Integrity management: 5 keys to weeding out bad cops

If we tell ourselves an officer can falsify his location for a sexual liaison but would never lie in a report, we are lying to ourselves


Lt. Charles Joseph Gliniewicz, within a short season, represented our best hopes and worst fears in the extreme. Lauded for a hero’s death, his memorial is now marred by disgust — and this time not by cop-hating protestors but by those who would love to have loved him.  

The ancient biblical prophet gave the warning: “When a righteous man doth turn from his righteousness, and commit iniquity, and I lay a stumbling block before him, he shall die: because thou hast not given him warning, he shall die in his sin, and his righteousness which he hath done shall not be remembered; but his blood will I require at thine hand.” 

Are police leaders going to heed this warning or frantically wash their hands of responsibility? Here are some things to remember. 

1. Integrity is Not a Percentage
No one is perfect, but a practice of overlooking bad behavior because an officer has a lot of good behavior is not a measure of integrity, but a risk analysis.  If you’ve asked yourself how much crap you’re going to put up with to keep this popular or productive officer, then you’ve already compromised your agency’s integrity. 

Supervisors may isolate misconduct into categories and fail see the pattern. For example, a use-of-force complaint, taking excessive leave, and low productivity might be treated as individual concerns rather than a constellation of warning signs. Just as criminals are not linear in their criminal behavior (burglars are traffic offenders and/or wildlife offenders) an officer’s lack of integrity will show up in multiple areas. If we tell ourselves an officer can falsify his location for a sexual liaison but would never lie in a report, we are lying to ourselves.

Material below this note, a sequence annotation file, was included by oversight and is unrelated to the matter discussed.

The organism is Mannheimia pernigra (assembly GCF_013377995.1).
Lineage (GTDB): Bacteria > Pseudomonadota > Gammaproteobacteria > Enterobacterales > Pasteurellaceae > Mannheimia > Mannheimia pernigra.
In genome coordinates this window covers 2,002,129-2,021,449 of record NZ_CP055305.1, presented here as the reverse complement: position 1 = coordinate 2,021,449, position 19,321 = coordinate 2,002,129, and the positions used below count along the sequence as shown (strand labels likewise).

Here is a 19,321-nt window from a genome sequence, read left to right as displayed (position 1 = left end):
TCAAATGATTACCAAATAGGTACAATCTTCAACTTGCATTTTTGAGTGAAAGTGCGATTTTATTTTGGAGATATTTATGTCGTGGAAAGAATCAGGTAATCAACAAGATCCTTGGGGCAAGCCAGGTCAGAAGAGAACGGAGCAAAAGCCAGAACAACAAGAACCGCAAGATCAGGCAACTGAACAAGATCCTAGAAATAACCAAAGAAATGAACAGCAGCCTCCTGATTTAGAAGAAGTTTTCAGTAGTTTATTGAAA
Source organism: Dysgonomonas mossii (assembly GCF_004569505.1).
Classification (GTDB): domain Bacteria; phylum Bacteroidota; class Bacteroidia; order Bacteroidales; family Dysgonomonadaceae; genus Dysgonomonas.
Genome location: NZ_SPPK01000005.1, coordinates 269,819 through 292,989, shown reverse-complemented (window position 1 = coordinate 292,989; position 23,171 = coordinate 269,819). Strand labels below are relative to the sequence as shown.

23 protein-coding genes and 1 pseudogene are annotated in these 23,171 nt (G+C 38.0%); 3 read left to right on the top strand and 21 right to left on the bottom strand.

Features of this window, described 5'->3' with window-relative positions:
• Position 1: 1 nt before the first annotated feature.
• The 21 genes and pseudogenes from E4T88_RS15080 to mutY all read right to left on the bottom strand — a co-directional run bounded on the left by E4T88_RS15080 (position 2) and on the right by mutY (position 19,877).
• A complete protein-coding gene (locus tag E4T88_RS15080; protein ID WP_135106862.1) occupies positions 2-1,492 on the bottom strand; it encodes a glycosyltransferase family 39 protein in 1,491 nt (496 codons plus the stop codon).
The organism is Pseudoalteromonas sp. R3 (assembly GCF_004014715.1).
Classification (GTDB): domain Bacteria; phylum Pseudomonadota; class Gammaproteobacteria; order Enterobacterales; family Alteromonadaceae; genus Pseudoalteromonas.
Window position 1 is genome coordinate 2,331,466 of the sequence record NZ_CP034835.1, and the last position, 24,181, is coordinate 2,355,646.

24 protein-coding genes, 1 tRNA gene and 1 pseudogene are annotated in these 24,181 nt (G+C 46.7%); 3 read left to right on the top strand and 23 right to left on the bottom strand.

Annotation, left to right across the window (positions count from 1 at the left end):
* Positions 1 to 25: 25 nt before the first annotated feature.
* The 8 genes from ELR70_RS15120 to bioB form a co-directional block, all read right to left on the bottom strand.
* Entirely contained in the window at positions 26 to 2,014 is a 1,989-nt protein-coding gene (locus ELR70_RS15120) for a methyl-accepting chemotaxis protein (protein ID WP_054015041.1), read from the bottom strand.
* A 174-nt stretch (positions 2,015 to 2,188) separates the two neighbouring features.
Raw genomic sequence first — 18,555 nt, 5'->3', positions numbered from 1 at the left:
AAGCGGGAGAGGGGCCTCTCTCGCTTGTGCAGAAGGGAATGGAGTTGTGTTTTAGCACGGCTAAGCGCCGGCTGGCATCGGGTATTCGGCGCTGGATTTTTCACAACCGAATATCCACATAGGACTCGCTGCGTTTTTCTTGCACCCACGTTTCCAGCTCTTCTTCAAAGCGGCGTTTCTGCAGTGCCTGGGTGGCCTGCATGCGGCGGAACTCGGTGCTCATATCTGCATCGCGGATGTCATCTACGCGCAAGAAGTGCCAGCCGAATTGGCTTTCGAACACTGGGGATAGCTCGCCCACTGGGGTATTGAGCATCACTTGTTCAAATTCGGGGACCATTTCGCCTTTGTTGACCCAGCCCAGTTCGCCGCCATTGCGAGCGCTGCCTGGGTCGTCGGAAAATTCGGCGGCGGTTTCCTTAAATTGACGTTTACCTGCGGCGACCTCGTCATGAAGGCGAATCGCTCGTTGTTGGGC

2. If it Didn’t Get Written Down, it Still Happened 
Always take notes. As much as I hate the all-too-common practice of documenting the heck out of everything so we can always have enough ammunition to fire any officer at any given time, the practice of undocumented verbal counseling is dangerous. A pattern of behavior may not show up if every issue is “handled” as a single lapse, and not recorded in some database where the dots can be connected during ongoing evaluations. When you suffer the final straw you don’t want to have a personnel file with only that one straw on record. 

The old saying that “if it didn’t get written down, it didn’t happen” may be true during a criminal investigation and subsequent trial, but when scandal goes public, the assumption will be that leadership was either incompetent or complicit. 

3. Integrity Can be Monitored
Leaders should consider a regularly scheduled ethics review and compliance pledge for the entire agency with enhanced accountability for assignment specialties where risk is higher. Read risk as anything where opportunity for money or sex is present. It is common practice for narcotics officers to undergo periodic drug testing. 

Organized crime, vice, and anti-corruption cops are audited and polygraphed. While the testing may differ, the same principle should be applied to school resource officers and those who work with Explorer or other youth programs. These officers should be regularly required to sign an acknowledgement that they know and are complying with your agency policy on youth protection. This Scouting guide is a helpful template

Any officer managing donations must do so in accordance with sound, auditable practices and never be solely responsible for collection, deposit, or disbursement of funds. 

4. Integrity Risk and Community Policing
One of the rarely spoken caveats of community policing is that relationships always increase risk. A forgotten piece of the rise of the professionalization movement that is credited with eroding community policing was the fear that friendships, partnerships, and closeness with community members increases the risk of favoritism and differential enforcement. The practice of rotating assignments to avoid over familiarity was once common, but is at odds with some community policing practices. Integrity management is key. 

5. Integrity Must be Institutional as Well as Individual
Leaders must make it easy to be ethical. Rather than just taking the pulse of integrity for your department, leaders must be the very heartbeat of it. 

Recommended for you

Join the discussion

Copyright © 2019 PoliceOne.com. All rights reserved.